It is insane that Republican voters continue to BELIEVE such a solidly disproven argument when their Republican politicians and talk-show hosts regurgitate it to them. Shame on them for being so willfully and intentionally ignorant.

          • Comment by jfitzgerald:

            That is exactly what the graphs above do. Why are you not able to see that?

            This is just incorrect, which was the point of my very first example. So, now I have to repeat myself.

            If Barack Obama had become President in 2009 and he completely balanced the budget, he would have added ZERO new debt to the budget. But the size of the Debt relative to GDP would have increased because GDP was shrinking.

            Thus proved: Using Debt to GDP and using Deficit to GDP are not the same. Your method would have held the theoretical Obama in less regard because of it.

            Why are you not able see that?

            ***

            …You conveniently ignore the Clinton…

            No, I’m not ignoring anything, you are just ranting again to avoid confronting that your original argument is overwhelmingly simplistic. You are claiming that a graph that maps “Personal Income” growth by President as a percentage is an indicator of the falsehood of a belief — that Republicans do a better job with the economy.

            Whether you like, dislike or are indifferent to Jimmy Carter, and regardless of what happened while Bill Clinton was president, your point does not take into account that high inflation rates under Carter undermined Personal Income growth, and your wonderful graphs are useless sh*t because of it.

            • Comment by David Haggith:

              Here is what you are not understanding. The debt is nothing but the sum of each year’s deficits. Therefore, when you look at a graph that shows only the debt from year to year, the amount that the line goes up or down each year IS the deficit. Therefore, when you show a graph that shows the debt from year to year as a percentage of GDP, the amount that it goes up or down from one year to the next is the difference the deficit of that year in the debt-to-GDP calculation. The deficit is nothing more than one year’s portion of the debt. While the line is showing total debt, it is ALSO showing CHANGE in total debt from year to year. Change in total debt IS the deficit of that year.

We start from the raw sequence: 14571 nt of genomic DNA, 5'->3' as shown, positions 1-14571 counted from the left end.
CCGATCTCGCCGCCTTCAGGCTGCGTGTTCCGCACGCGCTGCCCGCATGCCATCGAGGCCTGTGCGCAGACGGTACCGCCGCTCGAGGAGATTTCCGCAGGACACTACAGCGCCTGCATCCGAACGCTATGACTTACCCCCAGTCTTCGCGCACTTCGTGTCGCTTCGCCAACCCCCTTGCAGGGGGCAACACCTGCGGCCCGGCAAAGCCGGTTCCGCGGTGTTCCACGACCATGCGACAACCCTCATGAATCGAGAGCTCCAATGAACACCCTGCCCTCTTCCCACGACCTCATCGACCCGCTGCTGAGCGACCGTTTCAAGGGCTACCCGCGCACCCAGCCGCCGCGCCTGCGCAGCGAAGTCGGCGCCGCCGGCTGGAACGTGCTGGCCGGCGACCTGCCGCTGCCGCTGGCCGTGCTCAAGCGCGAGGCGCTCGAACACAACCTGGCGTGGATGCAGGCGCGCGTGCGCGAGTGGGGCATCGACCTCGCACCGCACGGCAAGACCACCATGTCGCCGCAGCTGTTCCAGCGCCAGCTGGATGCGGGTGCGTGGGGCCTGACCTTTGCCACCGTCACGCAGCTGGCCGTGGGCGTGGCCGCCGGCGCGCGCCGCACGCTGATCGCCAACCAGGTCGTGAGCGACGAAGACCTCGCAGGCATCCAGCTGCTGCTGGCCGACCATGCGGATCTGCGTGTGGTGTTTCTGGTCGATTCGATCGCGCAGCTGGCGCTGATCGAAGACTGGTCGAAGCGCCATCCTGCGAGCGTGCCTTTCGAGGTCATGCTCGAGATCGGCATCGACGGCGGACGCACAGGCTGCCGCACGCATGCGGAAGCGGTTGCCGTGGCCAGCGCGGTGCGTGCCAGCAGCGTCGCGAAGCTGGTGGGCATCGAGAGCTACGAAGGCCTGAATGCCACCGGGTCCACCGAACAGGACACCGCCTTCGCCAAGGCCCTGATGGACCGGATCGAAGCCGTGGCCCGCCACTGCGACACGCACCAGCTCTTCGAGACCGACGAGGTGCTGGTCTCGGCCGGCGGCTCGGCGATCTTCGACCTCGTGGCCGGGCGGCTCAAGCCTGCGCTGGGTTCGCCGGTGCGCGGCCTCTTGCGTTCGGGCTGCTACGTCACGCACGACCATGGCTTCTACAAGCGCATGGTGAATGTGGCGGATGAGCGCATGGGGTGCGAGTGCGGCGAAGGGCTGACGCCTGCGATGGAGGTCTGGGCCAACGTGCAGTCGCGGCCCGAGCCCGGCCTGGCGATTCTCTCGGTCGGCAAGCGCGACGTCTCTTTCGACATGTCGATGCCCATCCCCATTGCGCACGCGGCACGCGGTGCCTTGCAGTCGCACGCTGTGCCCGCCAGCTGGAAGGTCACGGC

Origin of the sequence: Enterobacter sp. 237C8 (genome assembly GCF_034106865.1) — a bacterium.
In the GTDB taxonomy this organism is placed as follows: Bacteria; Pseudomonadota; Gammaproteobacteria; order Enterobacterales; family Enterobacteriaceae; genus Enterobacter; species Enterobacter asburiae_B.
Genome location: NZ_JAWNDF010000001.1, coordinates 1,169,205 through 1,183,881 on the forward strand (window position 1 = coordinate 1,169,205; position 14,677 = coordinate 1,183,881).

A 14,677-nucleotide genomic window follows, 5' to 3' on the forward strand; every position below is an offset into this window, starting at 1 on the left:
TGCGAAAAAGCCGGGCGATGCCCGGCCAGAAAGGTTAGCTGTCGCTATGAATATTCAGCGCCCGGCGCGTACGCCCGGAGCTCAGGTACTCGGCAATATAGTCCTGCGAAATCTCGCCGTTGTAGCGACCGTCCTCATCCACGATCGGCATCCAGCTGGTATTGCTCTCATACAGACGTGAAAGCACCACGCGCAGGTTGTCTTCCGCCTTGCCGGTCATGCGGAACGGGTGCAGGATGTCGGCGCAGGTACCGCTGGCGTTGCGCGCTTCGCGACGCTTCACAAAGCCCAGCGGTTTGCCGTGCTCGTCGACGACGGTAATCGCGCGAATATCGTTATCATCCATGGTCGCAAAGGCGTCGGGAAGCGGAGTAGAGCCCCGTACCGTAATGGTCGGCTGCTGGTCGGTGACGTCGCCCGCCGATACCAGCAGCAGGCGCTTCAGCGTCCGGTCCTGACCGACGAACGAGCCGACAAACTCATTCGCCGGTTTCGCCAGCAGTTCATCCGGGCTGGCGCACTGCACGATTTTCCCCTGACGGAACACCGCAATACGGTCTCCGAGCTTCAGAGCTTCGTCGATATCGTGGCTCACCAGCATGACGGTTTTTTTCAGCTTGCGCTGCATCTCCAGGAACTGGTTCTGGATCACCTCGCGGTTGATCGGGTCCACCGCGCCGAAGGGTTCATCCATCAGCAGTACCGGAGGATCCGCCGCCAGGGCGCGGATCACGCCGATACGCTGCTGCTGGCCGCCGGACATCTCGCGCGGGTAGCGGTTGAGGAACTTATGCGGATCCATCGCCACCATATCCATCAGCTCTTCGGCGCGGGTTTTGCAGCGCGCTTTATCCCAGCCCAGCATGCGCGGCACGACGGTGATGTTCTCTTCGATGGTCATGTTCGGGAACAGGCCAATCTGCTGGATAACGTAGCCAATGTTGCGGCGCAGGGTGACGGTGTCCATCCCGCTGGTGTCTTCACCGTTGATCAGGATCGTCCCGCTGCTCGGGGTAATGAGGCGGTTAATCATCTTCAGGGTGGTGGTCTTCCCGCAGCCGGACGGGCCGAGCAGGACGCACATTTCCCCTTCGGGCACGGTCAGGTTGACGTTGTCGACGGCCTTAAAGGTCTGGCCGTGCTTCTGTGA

I don’t disagree with anything in your math in this last statement. If Obama balanced the budget there would be no new debt, which is the same in any given year as saying there would be no deficit. Yes, the size of debt to GDP will increase because GDP (the denominator) is shrinking; therefore, the line on the graph will go up, even though there was no addition to the debt. And that is my point, by looking at the movement in the line and seeing that it is still going up, you can see the situation is getting worse, even in cases where the deficit is reduced (so long as GDP gets worse).

              I have never been saying that deficit and debt are the same thing, but that graphing total debt to GDP allows you to see if our overall picture is improving each year or getting worse. So long as the line is going up, the picture is getting worse. Either debt has gone up or GDP has gone down, and either one is a bad result. Usually it is that both are happening, which makes for an even steeper line (worse result). I am far more interested in how we are doing in terms of our total debt to GDP than in how we are doing on any one year’s deficit; but the deficit is nothing more than the measure of how much the total debt side of the equation has changed that year.

              I’m not talking about the personal income graph and never have been. I’m talking about the debt to GDP graphs, and I’ve been clear about that all along. You need to read my arguments more carefully. I haven’t said a thing in this discussion with you about the personal income graph, as it is less interesting to me than the other two. It is, however, not anywhere near as irrelevant as you are trying to make it sound, but it has nothing to do with the change in debt to GDP. I will fully acknowledge that high inflation rates under Carter undermined personal income growth. I have never argued otherwise. I have been arguing that measuring debt to GDP is the best way to tell the overall state of our country’s economy. If, for example, GDP is growing, but debt is growing equally fast, we are getting nowhere. If GDP is growing while debt is holding flat, we are gaining. If GDP is growing while debt is shrinking, then we’re really getting somewhere. It does no good to grow your GDP if you did it by adding more debt than you added GDP. That would be called a losing investment in most realms.

              There are many ways to measure things, but measuring debt to GDP is a very worthy measure. I also believe if you check out the personal income graph, you will see that inflation was factored in so that it is an accurate picture of how income improved; but I cannot recall now whether it was or not, and I don’t at the moment have time to check that out. Maybe later.

              –David

  3. Comment by nancy:

    This is so bogus. Where does it show anywhere what party the Congress and Senate BEHIND each president is? This shows nothing. I mean, good example is look at Woodrow Wilson who started WWI. He has glowing numbers, UNTIL his last few months when he took us into the war. Now notice the next president gets STUCK with all the red ink. Same thing happened during WWII.

    Clinton was a failure in his first term, the economy was bleeding. Second term the congress was owned by GOP and took off. Bush came into office with the good congress and did pretty well despite getting smacked by Clinton’s DOT COM bust and 9/11. Second term a democratic congress took over and the economy tanked. Then the democrats THIRTY YEAR in the making HOUSING BUBBLE and global economic meltdown occurred and Bush has been blamed ever since.

    • Comment by David Haggith: